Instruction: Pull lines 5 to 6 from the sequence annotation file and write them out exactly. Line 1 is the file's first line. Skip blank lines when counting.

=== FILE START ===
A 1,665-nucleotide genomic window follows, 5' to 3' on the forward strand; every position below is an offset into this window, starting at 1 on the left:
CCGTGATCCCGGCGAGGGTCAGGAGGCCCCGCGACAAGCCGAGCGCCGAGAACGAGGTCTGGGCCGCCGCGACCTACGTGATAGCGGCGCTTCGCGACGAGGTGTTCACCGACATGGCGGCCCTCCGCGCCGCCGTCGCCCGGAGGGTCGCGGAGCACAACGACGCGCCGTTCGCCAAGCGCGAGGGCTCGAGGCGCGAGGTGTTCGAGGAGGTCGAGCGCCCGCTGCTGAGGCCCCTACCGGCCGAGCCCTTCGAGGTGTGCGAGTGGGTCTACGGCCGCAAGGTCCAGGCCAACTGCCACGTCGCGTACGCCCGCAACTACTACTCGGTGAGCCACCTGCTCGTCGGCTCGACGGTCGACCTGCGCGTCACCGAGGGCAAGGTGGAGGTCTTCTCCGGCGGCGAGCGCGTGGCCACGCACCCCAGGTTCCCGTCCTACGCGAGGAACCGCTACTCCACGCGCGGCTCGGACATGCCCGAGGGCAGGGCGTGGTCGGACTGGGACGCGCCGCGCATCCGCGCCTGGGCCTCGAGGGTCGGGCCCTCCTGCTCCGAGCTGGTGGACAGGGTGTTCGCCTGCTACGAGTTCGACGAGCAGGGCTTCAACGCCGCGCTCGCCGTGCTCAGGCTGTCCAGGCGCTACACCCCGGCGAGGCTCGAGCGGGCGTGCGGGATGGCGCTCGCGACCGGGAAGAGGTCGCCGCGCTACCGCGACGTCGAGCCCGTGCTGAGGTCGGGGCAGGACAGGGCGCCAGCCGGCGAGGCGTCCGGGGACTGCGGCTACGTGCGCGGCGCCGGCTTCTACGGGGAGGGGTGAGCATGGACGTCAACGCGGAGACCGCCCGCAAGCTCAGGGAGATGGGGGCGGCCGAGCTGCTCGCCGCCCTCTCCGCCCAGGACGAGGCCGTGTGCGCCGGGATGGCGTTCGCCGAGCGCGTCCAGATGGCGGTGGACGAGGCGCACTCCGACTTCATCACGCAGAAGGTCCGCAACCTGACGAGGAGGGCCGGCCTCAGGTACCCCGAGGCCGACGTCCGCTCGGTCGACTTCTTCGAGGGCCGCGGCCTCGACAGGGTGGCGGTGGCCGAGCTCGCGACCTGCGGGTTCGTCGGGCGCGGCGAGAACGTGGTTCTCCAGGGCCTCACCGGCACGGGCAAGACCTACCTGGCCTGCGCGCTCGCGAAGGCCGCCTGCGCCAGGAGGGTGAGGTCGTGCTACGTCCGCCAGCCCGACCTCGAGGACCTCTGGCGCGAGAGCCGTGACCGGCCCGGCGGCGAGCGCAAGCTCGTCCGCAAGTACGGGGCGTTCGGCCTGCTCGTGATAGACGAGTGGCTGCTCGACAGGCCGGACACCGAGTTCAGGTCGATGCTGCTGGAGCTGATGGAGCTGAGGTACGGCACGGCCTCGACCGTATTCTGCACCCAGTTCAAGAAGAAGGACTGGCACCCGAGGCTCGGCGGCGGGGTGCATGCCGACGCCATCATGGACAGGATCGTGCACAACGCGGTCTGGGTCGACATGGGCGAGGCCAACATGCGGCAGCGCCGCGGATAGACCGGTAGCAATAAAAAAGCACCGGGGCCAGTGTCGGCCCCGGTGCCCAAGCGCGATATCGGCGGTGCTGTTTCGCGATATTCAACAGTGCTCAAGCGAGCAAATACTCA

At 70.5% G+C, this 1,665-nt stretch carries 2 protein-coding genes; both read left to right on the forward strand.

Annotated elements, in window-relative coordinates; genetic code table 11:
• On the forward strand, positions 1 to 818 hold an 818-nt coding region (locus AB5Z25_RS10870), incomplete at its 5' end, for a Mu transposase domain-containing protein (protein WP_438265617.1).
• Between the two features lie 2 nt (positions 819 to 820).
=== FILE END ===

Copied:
• On the forward strand, positions 1 to 818 hold an 818-nt coding region (locus AB5Z25_RS10870), incomplete at its 5' end, for a Mu transposase domain-containing protein (protein WP_438265617.1).
• Between the two features lie 2 nt (positions 819 to 820).